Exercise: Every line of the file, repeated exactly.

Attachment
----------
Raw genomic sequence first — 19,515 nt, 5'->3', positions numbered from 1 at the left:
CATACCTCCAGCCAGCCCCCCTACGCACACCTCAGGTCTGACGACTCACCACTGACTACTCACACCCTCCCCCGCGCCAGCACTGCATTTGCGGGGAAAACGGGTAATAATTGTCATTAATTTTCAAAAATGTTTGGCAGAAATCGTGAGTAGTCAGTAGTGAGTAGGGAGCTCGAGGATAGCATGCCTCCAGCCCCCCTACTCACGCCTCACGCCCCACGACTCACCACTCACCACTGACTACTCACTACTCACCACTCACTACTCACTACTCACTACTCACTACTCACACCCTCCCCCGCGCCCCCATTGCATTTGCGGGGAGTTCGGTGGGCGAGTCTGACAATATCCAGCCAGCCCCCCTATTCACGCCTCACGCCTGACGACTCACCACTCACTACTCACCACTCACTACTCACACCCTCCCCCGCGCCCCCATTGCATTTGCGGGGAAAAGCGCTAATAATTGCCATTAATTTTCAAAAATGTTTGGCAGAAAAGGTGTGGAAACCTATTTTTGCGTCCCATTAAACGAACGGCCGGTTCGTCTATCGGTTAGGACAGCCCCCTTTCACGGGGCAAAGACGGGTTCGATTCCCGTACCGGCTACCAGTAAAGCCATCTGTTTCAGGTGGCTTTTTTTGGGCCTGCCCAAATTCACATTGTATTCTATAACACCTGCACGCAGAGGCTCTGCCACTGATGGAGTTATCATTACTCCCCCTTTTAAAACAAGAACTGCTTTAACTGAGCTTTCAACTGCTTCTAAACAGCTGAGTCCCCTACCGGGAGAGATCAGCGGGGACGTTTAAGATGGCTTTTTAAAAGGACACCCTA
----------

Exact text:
Raw genomic sequence first — 19,515 nt, 5'->3', positions numbered from 1 at the left:
CATACCTCCAGCCAGCCCCCCTACGCACACCTCAGGTCTGACGACTCACCACTGACTACTCACACCCTCCCCCGCGCCAGCACTGCATTTGCGGGGAAAACGGGTAATAATTGTCATTAATTTTCAAAAATGTTTGGCAGAAATCGTGAGTAGTCAGTAGTGAGTAGGGAGCTCGAGGATAGCATGCCTCCAGCCCCCCTACTCACGCCTCACGCCCCACGACTCACCACTCACCACTGACTACTCACTACTCACCACTCACTACTCACTACTCACTACTCACTACTCACACCCTCCCCCGCGCCCCCATTGCATTTGCGGGGAGTTCGGTGGGCGAGTCTGACAATATCCAGCCAGCCCCCCTATTCACGCCTCACGCCTGACGACTCACCACTCACTACTCACCACTCACTACTCACACCCTCCCCCGCGCCCCCATTGCATTTGCGGGGAAAAGCGCTAATAATTGCCATTAATTTTCAAAAATGTTTGGCAGAAAAGGTGTGGAAACCTATTTTTGCGTCCCATTAAACGAACGGCCGGTTCGTCTATCGGTTAGGACAGCCCCCTTTCACGGGGCAAAGACGGGTTCGATTCCCGTACCGGCTACCAGTAAAGCCATCTGTTTCAGGTGGCTTTTTTTGGGCCTGCCCAAATTCACATTGTATTCTATAACACCTGCACGCAGAGGCTCTGCCACTGATGGAGTTATCATTACTCCCCCTTTTAAAACAAGAACTGCTTTAACTGAGCTTTCAACTGCTTCTAAACAGCTGAGTCCCCTACCGGGAGAGATCAGCGGGGACGTTTAAGATGGCTTTTTAAAAGGACACCCTA